Reasons radicalization of French Revolution By the end of September 1791, the National Assembly announced that its work was done. In many ways, the Constitution of 1791 seemed to fulfil the promises of reform which had been first uttered by the men of 1789. All Frenchmen could now be proud that the following rights had been secured: equality before the law, careers open to talent, a written constitution, and parliamentary government. Hence, there was a sizeable faction within the National Assembly who were satisfied and claimed the Revolution to be at an end as its primary aims had been achieved.
However, by 1792 the revolution moved in a more radical and violent direction. Why the revolution became radical is often debated, and there are essentially two main reasons as to why it did so. First, a counter-revolution, loyal to Church and King, was led by the noble and the clergy and supported by staunch Catholic peasants. This threatened the changes of the revolutionaries; therefore they turned to drastic measures. Second, the economic, social, and political discontent of the urban working classes also propelled the Revolution in the direction of radicalism.
These were the small shop-keepers, artisans and wage earners, referred to as ‘sans-culottes’. Popular discontent and Jacobin agitation was evident in August as the city council was overthrown and the Commune of Paris was established. Despite the revolutionaries drafting a constitution, they now had no monarch as the royal family was under house arrest. By September the capital was in a state of chaos as more than 1,200 people were killed. This took place in order to maintain revolution and keep it moving forward.
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Although the constitution was already enshrined and the citizens had their freedom and liberties, there was still plenty of public dissent and disapproval as to whether or not these laws would help create a new government and prevent the country from breaking apart. The people had come this far and were not prepared to watch their efforts lead to failure or the restoration of an absolute monarchy. As a result of this radical forces were able to get citizens on side by claiming the constitution of 1791 did not meet the demands of all the people.
Radicals led the Commune, discarded the old constitution and called for a National Convention to revise a new one. In January 1793, Louis XVI was executed and the Jacobins condemned their actions by claiming that the monarchy had to be abolished in order to eliminate as many of the royalist and monarchists that remained. France was declared a republic and it could be suggested that his death signified the emergence of nationalism as people remained loyal to the radicals. In addition to this, it highlighted the point where radicalism would dominate the revolution.
The revolution faced strain as it coped with the weight of foreign war and civil war which caused the revolutionary leadership to grow more radical. Moderate reformers – the Girondins, had previously dominated the National Convention, but this was to change. Division within the convention began to emerge within the Convention as the Jacobins and Girondins desired different aims. Factional disputes resulted in the replacement of the Girondins with the Jacobins – the far more radical of the two.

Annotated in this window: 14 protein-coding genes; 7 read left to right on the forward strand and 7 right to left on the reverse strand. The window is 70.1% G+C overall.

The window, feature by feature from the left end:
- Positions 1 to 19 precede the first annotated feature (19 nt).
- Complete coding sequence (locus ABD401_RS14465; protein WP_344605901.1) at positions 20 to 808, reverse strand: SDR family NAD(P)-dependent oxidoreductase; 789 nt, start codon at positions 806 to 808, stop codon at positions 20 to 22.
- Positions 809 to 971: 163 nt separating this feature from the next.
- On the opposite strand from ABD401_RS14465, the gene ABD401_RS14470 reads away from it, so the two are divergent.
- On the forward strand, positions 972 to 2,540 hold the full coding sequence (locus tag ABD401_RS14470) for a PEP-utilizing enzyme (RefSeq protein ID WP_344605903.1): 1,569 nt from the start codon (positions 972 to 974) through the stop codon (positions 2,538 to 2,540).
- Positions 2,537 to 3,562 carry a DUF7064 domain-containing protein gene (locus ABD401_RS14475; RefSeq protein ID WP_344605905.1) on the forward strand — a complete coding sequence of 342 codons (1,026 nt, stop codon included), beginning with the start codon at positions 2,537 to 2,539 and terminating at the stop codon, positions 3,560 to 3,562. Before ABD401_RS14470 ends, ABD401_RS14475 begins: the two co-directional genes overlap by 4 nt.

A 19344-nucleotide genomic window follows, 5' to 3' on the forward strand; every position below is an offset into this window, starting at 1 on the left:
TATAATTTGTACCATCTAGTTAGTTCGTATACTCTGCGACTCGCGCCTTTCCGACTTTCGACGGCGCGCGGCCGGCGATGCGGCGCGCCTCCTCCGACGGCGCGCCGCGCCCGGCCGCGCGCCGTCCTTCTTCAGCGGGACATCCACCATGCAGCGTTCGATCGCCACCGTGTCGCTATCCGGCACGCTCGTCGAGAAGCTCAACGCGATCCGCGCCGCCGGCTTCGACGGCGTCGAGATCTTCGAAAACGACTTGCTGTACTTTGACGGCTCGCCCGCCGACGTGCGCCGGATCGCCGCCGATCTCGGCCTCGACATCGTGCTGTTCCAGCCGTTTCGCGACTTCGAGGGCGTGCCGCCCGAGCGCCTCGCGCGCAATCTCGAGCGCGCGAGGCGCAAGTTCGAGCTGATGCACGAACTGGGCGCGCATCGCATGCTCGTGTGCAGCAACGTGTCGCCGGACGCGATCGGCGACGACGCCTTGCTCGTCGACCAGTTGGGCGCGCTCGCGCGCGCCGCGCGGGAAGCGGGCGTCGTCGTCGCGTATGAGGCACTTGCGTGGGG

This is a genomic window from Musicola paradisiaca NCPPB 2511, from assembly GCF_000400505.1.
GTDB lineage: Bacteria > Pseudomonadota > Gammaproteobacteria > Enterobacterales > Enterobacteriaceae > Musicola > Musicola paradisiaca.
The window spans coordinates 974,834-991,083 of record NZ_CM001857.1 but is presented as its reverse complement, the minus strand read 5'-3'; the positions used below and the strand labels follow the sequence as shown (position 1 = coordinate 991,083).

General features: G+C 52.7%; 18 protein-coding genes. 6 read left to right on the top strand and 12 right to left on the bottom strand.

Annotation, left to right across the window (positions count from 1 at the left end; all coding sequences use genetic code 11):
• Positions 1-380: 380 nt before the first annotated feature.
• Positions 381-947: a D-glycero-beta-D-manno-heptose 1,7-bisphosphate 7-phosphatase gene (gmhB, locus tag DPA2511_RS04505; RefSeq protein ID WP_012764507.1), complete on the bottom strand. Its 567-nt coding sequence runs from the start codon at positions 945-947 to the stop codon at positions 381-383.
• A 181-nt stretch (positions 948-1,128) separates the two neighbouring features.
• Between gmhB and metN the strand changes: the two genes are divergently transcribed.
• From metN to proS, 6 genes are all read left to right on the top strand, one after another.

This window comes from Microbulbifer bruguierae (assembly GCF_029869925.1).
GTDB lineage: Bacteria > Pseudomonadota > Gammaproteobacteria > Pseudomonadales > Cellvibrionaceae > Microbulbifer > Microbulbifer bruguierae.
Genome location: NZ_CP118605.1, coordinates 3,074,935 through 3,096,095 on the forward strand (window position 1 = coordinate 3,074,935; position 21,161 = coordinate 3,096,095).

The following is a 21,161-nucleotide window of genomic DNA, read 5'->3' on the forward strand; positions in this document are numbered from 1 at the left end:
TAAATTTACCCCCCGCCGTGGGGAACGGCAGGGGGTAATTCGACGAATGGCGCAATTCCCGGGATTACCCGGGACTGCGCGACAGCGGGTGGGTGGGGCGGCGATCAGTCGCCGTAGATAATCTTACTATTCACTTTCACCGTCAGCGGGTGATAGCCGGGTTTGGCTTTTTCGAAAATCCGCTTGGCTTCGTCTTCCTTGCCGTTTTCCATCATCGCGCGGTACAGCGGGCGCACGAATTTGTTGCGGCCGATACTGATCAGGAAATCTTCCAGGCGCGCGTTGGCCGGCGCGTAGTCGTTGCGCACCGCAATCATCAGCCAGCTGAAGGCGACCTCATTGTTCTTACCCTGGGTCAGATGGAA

The Jacobins claimed it was their duty to save the revolution and their strengths helped gain them the support of the sans-culottes. It was the premise of the Jacobins that they should eradicate the “enemies” and secure the destiny of the revolution through the destruction of counter-revolutionary forces. The Jacobins managed to grip firm control of the Convention and the French Nation. Essentially, they were now the government. However, with the strain of civil war, economic distress and threats of foreign invasion, they realised strong leadership was required in order to save the revolution.
The CPS assumed tight leadership in April 1793, and it has been argued that the reign of terror followed from this. The Committee ordered arrests and trials of counter-revolutionaries and imposed government authority. However, there was no turning back from the radical phase that the people had voluntarily entered. By summer, the reign of terror had spread over France, spearheaded by the infallibility of Robespierre, began persecuting even the innocent. It can be seen it was far too radical as even the moderate Girondins were accused of counter-revolutionary actions and expelled from the Convention.
What was once a legislative, two-sided body had now become an authoritarian oligarchy led by radicals. It has been argued that this was a step backwards in the revolution as it imitated an absolute monarchy, without the safeguards of constitution. Around 17,000 people died as a result of the terror, and this was to be a stage in the revolution that could not be undone. In the summer of 1794 there seemed to be less need for terror and the republic seemed a reality. With the 9th Thermidor, the machinery of the Jacobin republic was dismantled.
Leadership passed to the property owning bourgeoisie. The government then changed hands to the five-man directory and radicalism had been effectively thwarted. However, France was still at war with the rest of Europe and leadership began to pass into the hands of generals, which ultimately saw the emergence of Napoleon Bonaparte. France was not prepared for such social and political upheaval, and the resulting shift towards a republic would change the country forever.
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